Bigfork receives grant to purchase electric school bus
A row of school buses in this file photo. (Brenda Ahearn/Daily Inter Lake file)
Daily Inter Lake | November 2, 2022 12:00 AM
Bigfork School District is one of three Montana school districts to receive federal funding to purchase an electric bus.
The district received $395,000 from the Environmental Protection Agency’s Clean School Bus Program to purchase the bus.
Clinton and Fairfield school districts also received funding through the federal rebate competition as part of the bipartisan Infrastructure, Investment and Jobs Act (Infrastructure Law).
Bigfork School District Transportation Director Danny Walker said the purchase will replace one of its nine diesel buses. Funding will also cover the necessary infrastructure to charge the bus.
Walker anticipates the district will see savings in fuel costs. He said one manufacturer estimated that one of Bigfork’s bus routes which typically costs $20 a day in diesel would cost about $6 in electricity. The district’s buses log about 5,000 miles a year.
Additionally, electric buses have zero tailpipe emissions, which would improve air quality for passengers. Electric buses are also quieter than diesel.
District transportation staff, namely the mechanic, will need some training to work on the electric bus.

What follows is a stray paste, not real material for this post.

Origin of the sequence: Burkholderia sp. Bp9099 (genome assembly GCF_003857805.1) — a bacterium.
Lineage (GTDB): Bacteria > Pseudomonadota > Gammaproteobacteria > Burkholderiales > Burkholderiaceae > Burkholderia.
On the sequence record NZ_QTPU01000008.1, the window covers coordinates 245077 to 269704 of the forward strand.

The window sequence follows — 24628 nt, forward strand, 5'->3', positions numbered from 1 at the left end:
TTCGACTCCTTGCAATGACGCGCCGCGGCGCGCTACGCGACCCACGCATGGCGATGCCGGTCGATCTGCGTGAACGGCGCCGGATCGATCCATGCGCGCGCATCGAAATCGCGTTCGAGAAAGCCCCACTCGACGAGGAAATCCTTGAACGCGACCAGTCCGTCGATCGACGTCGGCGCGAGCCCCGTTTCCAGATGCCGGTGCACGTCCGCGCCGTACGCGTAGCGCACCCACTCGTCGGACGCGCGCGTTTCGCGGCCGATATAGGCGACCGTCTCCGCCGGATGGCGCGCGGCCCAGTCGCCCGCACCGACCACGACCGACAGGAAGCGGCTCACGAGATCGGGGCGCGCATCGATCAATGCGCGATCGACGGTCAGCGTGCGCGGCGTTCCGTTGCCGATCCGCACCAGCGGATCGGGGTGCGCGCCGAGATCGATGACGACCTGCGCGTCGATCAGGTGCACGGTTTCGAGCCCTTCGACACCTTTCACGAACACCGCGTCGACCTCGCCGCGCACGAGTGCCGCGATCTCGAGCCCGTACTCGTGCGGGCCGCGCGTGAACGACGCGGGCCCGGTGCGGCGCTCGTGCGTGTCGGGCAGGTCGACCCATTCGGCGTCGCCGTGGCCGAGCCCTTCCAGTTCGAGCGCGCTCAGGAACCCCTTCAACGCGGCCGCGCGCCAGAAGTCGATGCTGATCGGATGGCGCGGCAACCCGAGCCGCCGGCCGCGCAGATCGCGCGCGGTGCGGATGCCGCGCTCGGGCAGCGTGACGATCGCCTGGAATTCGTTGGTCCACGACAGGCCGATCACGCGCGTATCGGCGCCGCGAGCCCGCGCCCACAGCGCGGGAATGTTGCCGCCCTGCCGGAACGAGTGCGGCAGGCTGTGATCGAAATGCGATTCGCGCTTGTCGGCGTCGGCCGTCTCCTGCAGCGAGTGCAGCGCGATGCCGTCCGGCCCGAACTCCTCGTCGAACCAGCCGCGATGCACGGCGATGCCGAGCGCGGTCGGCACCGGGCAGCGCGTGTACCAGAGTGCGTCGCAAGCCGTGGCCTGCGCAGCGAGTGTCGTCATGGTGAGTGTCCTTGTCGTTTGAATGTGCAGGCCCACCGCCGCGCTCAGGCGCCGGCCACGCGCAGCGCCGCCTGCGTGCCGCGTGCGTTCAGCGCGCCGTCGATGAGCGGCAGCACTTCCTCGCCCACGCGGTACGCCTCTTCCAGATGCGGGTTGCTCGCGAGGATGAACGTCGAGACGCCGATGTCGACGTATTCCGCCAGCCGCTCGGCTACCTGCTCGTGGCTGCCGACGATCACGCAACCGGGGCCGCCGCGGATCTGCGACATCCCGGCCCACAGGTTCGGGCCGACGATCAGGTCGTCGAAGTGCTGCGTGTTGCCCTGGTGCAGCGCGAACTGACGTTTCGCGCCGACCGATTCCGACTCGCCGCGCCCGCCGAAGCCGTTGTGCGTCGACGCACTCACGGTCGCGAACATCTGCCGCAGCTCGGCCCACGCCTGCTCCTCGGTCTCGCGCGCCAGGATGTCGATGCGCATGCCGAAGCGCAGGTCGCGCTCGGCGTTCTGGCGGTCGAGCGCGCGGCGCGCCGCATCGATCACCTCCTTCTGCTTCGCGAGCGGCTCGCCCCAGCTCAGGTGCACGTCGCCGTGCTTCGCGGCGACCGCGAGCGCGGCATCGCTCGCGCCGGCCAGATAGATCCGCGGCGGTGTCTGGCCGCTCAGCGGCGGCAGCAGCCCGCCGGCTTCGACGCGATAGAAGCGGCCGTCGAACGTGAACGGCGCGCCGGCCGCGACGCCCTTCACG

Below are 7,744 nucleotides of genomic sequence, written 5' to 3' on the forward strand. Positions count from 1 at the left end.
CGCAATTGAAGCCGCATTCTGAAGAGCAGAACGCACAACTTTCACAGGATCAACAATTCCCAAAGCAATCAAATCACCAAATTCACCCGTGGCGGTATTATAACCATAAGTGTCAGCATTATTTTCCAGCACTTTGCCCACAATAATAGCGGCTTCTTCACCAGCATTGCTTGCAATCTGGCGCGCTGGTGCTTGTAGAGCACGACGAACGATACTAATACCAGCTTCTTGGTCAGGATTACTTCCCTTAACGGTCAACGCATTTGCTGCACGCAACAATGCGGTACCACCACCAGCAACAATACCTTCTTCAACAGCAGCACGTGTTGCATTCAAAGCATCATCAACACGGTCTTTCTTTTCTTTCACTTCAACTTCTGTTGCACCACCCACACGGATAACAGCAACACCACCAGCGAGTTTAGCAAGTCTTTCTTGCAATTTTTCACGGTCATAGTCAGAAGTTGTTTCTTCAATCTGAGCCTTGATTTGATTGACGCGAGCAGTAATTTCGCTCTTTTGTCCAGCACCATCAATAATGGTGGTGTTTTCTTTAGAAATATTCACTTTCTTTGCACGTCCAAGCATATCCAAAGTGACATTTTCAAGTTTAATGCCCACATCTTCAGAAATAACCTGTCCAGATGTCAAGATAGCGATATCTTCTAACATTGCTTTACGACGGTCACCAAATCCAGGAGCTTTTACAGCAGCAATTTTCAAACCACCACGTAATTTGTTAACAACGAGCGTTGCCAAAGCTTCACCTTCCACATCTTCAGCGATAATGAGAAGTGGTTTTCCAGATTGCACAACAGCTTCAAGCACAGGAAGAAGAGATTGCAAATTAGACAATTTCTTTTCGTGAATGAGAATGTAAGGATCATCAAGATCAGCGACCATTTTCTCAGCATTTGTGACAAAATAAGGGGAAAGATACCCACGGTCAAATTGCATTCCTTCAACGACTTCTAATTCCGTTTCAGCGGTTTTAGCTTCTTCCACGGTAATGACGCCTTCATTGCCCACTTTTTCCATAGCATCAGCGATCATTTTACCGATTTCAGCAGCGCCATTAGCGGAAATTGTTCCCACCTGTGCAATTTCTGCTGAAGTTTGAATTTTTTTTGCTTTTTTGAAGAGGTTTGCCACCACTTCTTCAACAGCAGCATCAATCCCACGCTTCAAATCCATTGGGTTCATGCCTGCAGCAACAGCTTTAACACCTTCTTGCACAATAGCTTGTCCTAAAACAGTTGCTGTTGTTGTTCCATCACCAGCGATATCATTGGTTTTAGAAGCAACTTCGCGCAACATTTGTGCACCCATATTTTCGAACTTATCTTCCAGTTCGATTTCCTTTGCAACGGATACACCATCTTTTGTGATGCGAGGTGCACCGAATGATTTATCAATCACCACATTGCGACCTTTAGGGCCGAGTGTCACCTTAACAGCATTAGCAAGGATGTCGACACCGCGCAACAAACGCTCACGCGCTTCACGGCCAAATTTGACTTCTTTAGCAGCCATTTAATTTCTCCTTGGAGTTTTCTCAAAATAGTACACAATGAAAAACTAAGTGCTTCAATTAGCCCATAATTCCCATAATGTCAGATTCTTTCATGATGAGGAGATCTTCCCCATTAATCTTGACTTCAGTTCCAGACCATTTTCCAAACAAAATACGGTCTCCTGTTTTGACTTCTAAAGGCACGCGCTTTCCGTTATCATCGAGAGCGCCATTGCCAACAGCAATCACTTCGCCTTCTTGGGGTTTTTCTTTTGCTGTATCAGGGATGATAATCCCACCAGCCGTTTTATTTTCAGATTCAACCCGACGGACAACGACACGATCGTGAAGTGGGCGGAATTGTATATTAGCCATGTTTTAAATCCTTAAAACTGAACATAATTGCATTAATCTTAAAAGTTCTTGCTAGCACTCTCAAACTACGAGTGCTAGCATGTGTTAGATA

“It’s almost identical to a diesel bus. Instead of a diesel engine and transmission you have batteries and an electric motor,” he said.
As emission laws become stricter, many school districts may look to replace fleets with zero-emission buses such as electric. Walker thinks this will occur within the next five to seven years. While the benefits of switching to electric may be the long-term financial savings and improved air quality, the initial purchase price is significantly higher than diesel which is why grants are important for districts such as Bigfork to make the switch.
“If we want to go electric, that’s $400,000 [a bus] versus $150,000,” he said, to buy a diesel bus.
Columbia Falls School District has also made a move to replace diesel buses with alternative fuel technology such as in 2019 when it purchased three propane buses. Propane buses are typically less costly than electric, but electric technology may do a better job at reducing greenhouse emissions since there is still some level of tailpipe emissions.
Reporter Hilary Matheson may be reached at 758-4431 firstname.lastname@example.org